The Fishing Area Selectivity Tool (FAST) project is led by the Gulf of Maine Research Institute’s Fisheries Technical Assistance Program and Ocean Data Products with help from industry advisors. The FAST project is developing a versatile online mapping tool to help fishermen track encounters with specific species and identify bycatch "hotspots" so they can be avoided. Maps can be generated that combine a variety of information such as historical observations, temperature and current data, and near real-time, self-reported fishery data. As a pilot test, the tool will be used to track and reduce gillnet interactions with protected harbor porpoise in the Gulf of Maine. Several groups of fishermen have agreed to share location information when they encounter harbor porpoise, and participating vessels will be notified when fellow fishermen encounter them. By logging into the web-based portal, fishermen can compare their own real-time information with historic interactions, as well as potentially related oceanographic information. Sharing this information in real-time will help fishermen better avoid interactions with these marine mammals.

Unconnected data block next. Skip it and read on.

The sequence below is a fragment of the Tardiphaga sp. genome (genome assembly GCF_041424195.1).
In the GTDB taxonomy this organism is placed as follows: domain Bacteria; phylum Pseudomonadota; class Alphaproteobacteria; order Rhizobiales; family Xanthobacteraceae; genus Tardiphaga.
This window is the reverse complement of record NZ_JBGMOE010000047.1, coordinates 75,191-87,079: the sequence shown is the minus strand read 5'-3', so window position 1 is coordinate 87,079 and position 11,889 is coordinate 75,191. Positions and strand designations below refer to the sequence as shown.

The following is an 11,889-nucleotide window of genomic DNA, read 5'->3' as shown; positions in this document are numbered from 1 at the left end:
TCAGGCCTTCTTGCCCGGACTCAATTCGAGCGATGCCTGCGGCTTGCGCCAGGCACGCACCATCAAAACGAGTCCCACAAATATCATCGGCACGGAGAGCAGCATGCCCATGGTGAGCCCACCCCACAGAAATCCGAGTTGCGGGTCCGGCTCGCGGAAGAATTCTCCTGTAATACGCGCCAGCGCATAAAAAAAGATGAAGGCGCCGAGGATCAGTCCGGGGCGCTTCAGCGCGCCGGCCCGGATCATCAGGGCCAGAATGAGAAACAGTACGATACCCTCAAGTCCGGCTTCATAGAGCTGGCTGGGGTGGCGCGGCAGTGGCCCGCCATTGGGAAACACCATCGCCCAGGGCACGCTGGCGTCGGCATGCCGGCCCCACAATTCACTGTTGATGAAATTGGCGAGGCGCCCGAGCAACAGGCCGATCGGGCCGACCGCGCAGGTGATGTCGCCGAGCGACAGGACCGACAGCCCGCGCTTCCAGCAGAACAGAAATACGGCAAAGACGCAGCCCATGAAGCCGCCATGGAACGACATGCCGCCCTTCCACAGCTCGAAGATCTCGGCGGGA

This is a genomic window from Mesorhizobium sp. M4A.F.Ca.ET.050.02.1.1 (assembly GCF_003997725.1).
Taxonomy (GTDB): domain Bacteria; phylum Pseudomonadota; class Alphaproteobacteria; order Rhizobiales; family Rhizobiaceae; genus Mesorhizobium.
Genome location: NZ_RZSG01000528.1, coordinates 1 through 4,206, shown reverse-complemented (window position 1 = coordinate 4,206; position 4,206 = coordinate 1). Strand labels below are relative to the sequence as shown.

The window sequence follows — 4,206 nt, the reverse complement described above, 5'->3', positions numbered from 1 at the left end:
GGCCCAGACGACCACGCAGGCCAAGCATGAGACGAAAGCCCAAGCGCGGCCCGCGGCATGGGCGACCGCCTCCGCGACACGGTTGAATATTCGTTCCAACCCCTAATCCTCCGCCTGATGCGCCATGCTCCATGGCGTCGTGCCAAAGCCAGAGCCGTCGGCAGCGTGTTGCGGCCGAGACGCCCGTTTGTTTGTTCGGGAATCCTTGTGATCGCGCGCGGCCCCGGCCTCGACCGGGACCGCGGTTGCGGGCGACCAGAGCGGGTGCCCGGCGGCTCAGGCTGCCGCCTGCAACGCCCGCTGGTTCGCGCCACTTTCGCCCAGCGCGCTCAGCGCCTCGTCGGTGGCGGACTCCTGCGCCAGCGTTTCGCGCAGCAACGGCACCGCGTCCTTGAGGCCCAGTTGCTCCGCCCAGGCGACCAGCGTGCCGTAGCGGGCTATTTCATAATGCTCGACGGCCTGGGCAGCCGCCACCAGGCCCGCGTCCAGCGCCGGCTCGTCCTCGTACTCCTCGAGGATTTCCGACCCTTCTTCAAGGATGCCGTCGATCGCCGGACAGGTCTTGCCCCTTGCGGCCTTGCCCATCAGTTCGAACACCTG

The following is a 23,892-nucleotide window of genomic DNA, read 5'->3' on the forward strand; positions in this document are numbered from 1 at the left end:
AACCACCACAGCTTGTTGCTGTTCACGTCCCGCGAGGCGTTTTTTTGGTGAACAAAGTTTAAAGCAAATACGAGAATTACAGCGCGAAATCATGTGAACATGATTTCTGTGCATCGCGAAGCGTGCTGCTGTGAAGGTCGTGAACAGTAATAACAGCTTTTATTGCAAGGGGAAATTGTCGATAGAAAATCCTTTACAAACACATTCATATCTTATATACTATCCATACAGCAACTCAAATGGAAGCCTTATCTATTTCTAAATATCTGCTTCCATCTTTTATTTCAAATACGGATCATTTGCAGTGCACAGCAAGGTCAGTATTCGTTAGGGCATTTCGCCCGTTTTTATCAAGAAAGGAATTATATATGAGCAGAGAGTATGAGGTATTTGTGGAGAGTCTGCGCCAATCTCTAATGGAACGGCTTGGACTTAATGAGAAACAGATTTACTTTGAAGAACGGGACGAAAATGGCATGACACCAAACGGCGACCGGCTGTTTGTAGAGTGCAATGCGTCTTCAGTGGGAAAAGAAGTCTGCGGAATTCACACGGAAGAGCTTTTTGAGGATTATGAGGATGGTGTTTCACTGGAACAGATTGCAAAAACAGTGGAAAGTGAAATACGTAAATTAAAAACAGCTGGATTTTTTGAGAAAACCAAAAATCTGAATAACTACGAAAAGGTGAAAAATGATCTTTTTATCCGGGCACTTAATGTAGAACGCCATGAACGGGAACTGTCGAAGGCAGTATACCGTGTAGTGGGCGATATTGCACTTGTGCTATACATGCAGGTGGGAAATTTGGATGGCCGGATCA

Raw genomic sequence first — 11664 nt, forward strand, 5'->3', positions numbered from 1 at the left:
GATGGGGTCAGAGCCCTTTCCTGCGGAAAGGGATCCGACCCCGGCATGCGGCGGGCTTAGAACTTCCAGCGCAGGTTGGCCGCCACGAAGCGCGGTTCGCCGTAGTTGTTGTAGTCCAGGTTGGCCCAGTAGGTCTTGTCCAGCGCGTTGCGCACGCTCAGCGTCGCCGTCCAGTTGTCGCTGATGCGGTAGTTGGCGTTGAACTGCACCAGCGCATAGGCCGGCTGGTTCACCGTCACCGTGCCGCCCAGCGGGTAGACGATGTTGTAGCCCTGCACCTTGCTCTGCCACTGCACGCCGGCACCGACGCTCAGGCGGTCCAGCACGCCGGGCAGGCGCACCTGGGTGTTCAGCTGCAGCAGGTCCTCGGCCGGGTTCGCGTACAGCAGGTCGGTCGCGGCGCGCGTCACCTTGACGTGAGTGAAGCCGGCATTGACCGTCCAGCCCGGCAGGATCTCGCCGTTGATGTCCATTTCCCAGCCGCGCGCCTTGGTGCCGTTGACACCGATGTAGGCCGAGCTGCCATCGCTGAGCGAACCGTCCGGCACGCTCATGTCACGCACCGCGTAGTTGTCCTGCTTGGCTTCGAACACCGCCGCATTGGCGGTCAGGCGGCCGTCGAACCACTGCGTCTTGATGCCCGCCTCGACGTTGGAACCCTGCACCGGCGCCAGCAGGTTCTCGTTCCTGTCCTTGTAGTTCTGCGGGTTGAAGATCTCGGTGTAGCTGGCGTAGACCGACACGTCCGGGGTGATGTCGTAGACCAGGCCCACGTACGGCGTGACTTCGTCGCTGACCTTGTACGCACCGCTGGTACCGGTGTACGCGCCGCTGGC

The Cape Cod Commercial Hook Fishermen’s Association has completed a project with Duke University and the Georges Bank Fixed-Gear Sector to explore move-on rules to reduce bycatch and damage to target catch from predators such as hagfish, spiny dogfish, and fleas. Collaborators analyzed information collected through NOAA Fisheries’ Northeast Fisheries Observer Program on set-specific catch and discards from 36 gillnet vessels. The analysis was designed to detect patterns of bycatch and/or catch damage in time and space between consecutive strings of gear. Using information about these patterns, for instance, fishermen and scientists investigated how long it takes a school of dogfish to move out of an area or how far away fishermen have to move to reduce the chances of encountering them. Identifying these patterns could help fishermen avoid high concentrations of such predators as well as vulnerable fish stocks or protected species such as harbor porpoise or sturgeon.